361                               { sqlType => 'VARCHAR(22)',        maxLen => 22,           avgLen =>  22, sort => "",  dataGen => "SringGen(22)" },                               { sqlType => 'VARCHAR(22)',        maxLen => 22,           avgLen =>  22, sort => "",
362                                   indexMod =>   0, notes => "string stored in digested form, used for certain types of key fields"},
363                   'id-string' =>                   'id-string' =>
364                               { sqlType => 'VARCHAR(25)',        maxLen => 25,           avgLen =>  25, sort => "",  dataGen => "SringGen(22)" },                               { sqlType => 'VARCHAR(25)',        maxLen => 25,           avgLen =>  25, sort => "",
365                                   indexMod =>   0, notes => "character string, 0 to 25 characters"},
366                   'key-string' =>                   'key-string' =>
367                               { sqlType => 'VARCHAR(40)',        maxLen => 40,           avgLen =>  10, sort => "",  dataGen => "StringGen(IntGen(10,40))" },                               { sqlType => 'VARCHAR(40)',        maxLen => 40,           avgLen =>  10, sort => "",
368                                   indexMod =>   0, notes => "character string, 0 to 40 characters"},
369                   'name-string' =>                   'name-string' =>
370                               { sqlType => 'VARCHAR(80)',        maxLen => 80,           avgLen =>  40, sort => "",  dataGen => "StringGen(IntGen(10,80))" },                               { sqlType => 'VARCHAR(80)',        maxLen => 80,           avgLen =>  40, sort => "",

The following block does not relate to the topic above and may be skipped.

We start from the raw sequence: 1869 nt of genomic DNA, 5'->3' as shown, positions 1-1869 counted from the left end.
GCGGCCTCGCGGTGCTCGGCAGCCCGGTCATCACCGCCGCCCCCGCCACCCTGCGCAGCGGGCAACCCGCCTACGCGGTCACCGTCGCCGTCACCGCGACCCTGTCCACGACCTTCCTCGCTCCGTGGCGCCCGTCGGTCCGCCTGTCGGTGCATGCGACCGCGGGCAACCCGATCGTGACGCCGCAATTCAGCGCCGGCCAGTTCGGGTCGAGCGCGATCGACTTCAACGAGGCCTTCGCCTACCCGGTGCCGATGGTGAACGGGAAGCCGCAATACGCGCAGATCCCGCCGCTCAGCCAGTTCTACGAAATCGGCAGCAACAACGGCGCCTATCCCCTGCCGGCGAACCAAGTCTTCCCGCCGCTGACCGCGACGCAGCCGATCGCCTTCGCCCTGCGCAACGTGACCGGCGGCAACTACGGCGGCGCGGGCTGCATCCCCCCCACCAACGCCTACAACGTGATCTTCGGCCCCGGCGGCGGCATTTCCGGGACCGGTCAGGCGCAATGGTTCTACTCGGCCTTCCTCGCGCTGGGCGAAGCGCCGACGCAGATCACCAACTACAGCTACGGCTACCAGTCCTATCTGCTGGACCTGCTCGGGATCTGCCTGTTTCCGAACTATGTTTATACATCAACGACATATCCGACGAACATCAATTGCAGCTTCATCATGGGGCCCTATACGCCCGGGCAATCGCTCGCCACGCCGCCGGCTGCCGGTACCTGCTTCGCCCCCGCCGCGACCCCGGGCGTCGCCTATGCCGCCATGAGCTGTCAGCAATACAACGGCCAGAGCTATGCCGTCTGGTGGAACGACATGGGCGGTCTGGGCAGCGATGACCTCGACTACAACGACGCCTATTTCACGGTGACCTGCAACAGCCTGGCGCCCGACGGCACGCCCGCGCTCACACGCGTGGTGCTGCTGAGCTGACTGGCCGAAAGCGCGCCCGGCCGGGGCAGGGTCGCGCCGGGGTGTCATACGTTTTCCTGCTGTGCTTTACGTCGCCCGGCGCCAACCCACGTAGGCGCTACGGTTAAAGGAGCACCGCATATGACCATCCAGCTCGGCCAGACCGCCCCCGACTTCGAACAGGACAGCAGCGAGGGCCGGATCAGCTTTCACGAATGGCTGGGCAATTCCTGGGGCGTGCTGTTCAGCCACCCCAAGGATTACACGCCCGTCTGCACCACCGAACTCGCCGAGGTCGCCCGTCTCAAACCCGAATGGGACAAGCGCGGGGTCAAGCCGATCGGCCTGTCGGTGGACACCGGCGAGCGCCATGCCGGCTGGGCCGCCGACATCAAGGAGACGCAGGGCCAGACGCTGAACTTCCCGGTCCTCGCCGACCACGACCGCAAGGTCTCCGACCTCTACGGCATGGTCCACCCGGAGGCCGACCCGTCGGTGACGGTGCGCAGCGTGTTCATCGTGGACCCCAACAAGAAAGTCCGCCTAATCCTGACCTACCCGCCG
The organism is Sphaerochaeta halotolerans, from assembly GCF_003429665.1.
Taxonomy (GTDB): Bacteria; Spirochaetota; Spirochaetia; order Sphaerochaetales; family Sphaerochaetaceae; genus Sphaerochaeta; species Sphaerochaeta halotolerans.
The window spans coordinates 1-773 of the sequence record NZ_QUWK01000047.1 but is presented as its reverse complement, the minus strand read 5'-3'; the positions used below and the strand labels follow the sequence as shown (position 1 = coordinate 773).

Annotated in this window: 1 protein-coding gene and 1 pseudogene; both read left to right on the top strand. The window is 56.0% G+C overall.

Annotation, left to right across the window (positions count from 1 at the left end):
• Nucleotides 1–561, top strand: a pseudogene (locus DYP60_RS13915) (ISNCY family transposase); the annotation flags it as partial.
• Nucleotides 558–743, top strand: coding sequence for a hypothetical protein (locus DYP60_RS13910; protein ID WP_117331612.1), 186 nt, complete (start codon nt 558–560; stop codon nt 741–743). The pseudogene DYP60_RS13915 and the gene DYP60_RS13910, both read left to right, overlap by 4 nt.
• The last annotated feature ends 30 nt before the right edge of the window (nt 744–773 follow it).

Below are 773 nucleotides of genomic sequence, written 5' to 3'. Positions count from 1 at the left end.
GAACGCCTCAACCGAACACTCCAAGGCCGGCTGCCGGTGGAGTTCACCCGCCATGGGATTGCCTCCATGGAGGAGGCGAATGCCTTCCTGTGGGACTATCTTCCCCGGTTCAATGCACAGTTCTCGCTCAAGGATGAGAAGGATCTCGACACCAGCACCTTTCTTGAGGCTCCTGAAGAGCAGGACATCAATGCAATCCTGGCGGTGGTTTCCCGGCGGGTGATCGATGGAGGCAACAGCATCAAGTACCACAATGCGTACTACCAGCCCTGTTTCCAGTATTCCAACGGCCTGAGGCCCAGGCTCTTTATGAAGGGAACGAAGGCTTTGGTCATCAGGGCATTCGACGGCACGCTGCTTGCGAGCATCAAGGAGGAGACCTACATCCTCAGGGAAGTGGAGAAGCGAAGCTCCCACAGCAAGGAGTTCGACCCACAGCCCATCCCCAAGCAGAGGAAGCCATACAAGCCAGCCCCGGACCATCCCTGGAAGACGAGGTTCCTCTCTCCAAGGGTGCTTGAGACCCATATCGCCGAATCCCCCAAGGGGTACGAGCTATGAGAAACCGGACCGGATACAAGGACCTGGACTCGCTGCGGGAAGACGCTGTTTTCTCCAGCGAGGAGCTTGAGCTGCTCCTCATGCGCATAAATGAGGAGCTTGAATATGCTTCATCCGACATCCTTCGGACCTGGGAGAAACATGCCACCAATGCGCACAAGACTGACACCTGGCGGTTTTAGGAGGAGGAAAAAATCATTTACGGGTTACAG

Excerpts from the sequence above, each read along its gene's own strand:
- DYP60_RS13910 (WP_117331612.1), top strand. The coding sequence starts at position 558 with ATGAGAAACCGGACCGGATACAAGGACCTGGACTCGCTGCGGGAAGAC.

371                                   indexMod =>   0, notes => "character string, 0 to 80 characters"},
372                   'medium-string' =>                   'medium-string' =>
373                               { sqlType => 'VARCHAR(160)',       maxLen => 160,          avgLen =>  40, sort => "",  dataGen => "StringGen(IntGen(10,160))" },                               { sqlType => 'VARCHAR(160)',       maxLen => 160,          avgLen =>  40, sort => "",
374                                   indexMod =>   0, notes => "character string, 0 to 160 characters"},
375                     'long-string' =>
376                                 { sqlType => 'VARCHAR(500)',       maxLen => 500,          avglen => 255, sort => "",
377                                   indexMod =>   0, notes => "character string, 0 to 500 characters"},
378                  );                  );
379    
380  # Table translating arities into natural language.  # Table translating arities into natural language.
# Line 349  Line 383 
383                     'MM' => 'many-to-many'                     'MM' => 'many-to-many'
384                   );                   );
385    
386  # Table for interpreting string patterns.  # Options for XML input and output.
387    
388    my %XmlOptions = (GroupTags =>  { Relationships => 'Relationship',
389                                      Entities => 'Entity',
390                                      Fields => 'Field',
391                                      Indexes => 'Index',
392                                      IndexFields => 'IndexField'
393                                    },
394                      KeyAttr =>    { Relationship => 'name',
395                                      Entity => 'name',
396                                      Field => 'name'
397                                    },
398                      SuppressEmpty => 1,
399                     );
400    
401  my %PictureTable = ( 'A' => "abcdefghijklmnopqrstuvwxyz",  my %XmlInOpts  = (
402                       '9' => "0123456789",                    ForceArray => ['Field', 'Index', 'IndexField', 'Relationship', 'Entity'],
403                       'X' => "abcdefghijklmnopqrstuvwxyz0123456789",                    ForceContent => 1,
404                       'V' => "aeiou",                    NormalizeSpace => 2,